One Stage, Two Jazz Legends
Friday night, those in a packed Eisenhower were given a sense of the diversity of the jazz realm featuring two legends Dave Brubeck and Ramsey Lewis. Brubeck, regarded as one of the all-time greatest jazz pianists and musical innovators since the 1940’s, provided a glimpse into a different era of jazz music. It was an experience that any jazz afficionado or musician of any preference would relish.
Following Brubeck, Ramsey Lewis drove a different beat of a different era of jazz. At the relatively young age of 76 ( Brubeck is 90), Lewis brought a more contemporary feel and mixed in classics including Stevie Wonder’s “Living For the City” and a gospel tune that elicited hand-clapping from the thrilled audience.
As my friend Penn State student and musician Matt Barnes calls him, the JoePa of Jazz has continued to play well past the age of 80 while consistently disproving concerns about age and ability.
Brubeck, who has been a jazz sensation for the last 70 years, rarely tours and at one point admitted to “being allowed to play only half a show because a pacemaker had been installed for his heart.” The frail appearance and faltering speech didn’t matter, once his fingers hit the keys, the music was alive. Brubeck captivated the audience with his ability to mix heel-tapping swing, with tender melodic solos.
Brubeck’s set was followed by fellow jazz legend Ramsey Lewis who delivered an equally impressive performance, but the night belonged to the iconic Brubeck. Hundreds, myself included, couldn’t pass up the opportunity to see Brubeck perform live likely for the last time. Everyone in the audience’s dreams were fulfilled when Brubeck started the unmistakable beginning of his most successful hit, “Take Five.”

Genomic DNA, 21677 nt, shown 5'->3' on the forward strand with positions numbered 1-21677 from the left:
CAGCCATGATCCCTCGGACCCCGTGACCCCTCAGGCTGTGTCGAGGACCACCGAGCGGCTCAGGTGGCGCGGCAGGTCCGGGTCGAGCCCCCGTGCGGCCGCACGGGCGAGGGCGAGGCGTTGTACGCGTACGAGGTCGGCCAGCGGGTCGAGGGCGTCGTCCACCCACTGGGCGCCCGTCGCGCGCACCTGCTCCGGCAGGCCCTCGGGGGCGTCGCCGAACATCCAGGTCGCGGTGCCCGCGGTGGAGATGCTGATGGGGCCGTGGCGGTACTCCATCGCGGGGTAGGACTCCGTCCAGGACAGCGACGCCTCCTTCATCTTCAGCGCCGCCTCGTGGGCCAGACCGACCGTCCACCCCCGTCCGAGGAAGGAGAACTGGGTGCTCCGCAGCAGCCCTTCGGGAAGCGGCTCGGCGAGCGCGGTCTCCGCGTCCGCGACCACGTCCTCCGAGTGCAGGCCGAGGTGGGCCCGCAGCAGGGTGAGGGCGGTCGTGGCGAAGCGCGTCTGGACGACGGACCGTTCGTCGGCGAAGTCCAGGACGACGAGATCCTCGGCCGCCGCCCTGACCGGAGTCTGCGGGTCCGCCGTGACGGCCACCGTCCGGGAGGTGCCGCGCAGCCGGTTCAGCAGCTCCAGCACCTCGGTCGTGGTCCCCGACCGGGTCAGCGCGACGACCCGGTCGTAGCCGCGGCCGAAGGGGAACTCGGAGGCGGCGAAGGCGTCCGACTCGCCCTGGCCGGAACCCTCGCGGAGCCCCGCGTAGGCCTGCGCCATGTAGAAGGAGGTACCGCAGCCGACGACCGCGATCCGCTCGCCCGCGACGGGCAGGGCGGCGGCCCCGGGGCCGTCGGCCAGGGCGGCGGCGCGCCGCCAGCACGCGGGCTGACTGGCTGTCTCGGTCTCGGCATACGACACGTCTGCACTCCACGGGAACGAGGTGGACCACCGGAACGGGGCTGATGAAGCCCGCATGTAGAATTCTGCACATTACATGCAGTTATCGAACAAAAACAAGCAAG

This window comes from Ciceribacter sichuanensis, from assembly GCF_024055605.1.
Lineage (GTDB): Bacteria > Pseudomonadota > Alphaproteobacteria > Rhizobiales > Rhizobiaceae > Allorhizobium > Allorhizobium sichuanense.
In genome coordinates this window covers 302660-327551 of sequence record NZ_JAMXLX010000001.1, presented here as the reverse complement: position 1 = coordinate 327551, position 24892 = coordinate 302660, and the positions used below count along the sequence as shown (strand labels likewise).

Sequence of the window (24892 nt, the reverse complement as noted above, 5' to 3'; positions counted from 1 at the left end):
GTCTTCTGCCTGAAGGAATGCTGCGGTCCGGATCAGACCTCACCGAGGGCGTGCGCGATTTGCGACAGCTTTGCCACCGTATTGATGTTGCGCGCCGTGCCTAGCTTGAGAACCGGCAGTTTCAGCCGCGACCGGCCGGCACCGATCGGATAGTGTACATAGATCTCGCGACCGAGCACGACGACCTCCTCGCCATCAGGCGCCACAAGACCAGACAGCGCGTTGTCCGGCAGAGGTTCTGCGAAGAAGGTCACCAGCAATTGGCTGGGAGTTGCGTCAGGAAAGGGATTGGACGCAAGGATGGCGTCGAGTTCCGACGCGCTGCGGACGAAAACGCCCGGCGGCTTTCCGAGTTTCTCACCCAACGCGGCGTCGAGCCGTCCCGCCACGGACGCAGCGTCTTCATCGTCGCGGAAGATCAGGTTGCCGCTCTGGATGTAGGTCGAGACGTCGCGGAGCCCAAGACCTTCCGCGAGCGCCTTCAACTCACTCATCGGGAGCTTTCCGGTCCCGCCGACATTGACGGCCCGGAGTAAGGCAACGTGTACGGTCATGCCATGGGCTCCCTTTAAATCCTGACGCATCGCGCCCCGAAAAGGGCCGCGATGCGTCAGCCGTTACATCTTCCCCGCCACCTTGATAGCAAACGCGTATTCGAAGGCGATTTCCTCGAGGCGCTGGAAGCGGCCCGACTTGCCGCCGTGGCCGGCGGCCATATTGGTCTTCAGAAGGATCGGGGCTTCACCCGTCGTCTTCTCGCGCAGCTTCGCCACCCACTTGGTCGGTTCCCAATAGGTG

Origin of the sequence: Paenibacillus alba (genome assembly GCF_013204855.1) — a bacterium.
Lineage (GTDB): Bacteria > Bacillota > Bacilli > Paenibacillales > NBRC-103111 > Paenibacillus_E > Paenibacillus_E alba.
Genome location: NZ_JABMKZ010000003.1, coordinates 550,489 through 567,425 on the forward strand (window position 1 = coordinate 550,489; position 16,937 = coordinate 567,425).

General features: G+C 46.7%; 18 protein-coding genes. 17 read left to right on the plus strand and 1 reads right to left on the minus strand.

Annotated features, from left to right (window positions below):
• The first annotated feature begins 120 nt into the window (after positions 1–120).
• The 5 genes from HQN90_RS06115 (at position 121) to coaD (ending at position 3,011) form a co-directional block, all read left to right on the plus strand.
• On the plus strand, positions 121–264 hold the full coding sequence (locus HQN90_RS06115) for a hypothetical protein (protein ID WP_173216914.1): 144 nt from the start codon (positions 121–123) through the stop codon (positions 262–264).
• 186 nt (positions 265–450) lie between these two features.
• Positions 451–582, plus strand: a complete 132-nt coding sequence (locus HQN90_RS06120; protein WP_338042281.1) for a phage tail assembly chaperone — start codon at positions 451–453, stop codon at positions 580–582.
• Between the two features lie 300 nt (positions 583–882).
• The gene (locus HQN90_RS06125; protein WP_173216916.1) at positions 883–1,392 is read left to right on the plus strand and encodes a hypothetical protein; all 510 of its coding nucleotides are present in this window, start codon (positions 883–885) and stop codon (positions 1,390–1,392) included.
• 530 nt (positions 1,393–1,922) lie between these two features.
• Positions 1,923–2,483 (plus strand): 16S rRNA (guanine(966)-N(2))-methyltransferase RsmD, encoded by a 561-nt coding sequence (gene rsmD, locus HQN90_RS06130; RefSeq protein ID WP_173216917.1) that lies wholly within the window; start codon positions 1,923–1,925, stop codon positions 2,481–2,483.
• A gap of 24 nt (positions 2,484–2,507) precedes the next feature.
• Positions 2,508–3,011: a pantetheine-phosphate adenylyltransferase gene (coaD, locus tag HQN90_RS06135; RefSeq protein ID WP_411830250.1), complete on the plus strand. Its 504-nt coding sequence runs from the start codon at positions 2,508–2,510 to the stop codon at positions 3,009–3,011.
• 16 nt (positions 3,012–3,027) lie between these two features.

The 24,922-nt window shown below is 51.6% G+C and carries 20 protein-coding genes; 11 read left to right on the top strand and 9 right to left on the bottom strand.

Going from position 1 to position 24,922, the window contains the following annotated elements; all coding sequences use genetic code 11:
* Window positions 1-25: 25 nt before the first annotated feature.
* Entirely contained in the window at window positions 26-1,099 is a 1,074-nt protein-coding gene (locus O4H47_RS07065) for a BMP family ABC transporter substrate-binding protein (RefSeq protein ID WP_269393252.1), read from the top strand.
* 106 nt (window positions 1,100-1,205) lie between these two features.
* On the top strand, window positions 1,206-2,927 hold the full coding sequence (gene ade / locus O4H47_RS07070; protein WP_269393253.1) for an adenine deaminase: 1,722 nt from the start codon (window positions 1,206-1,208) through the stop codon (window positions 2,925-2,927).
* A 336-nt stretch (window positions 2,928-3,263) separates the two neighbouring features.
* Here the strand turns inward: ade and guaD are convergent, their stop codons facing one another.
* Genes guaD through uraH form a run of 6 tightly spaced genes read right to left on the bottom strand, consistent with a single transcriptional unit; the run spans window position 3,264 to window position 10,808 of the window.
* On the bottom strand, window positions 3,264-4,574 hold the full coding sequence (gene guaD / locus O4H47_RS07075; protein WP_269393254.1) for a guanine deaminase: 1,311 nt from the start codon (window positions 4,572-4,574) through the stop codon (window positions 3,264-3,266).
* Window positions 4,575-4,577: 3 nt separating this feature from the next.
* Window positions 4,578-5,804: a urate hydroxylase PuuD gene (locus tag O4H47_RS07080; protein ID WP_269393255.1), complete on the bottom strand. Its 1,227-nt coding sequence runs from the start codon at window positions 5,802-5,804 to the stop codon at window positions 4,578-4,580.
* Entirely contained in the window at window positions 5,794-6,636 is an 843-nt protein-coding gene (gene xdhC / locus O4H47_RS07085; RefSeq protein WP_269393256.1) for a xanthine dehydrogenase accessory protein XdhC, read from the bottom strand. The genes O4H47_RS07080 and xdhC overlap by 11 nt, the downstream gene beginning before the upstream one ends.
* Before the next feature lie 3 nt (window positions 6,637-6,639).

Last night gave a glimpse of the beauty and diversity of the jazz genre. On one stage we saw a Billboard 1959 top five hit and a gospel , both under the umbrella of jazz music, performed by two of the all-time greatest.
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About the Author
Sandy Barbour will make an average of $1,269,000 per year as part of the new deal, which runs through August 2023.
With more than 500 songs and a run-time of more than 30 hours, this playlist will make it seem like THON never ended.
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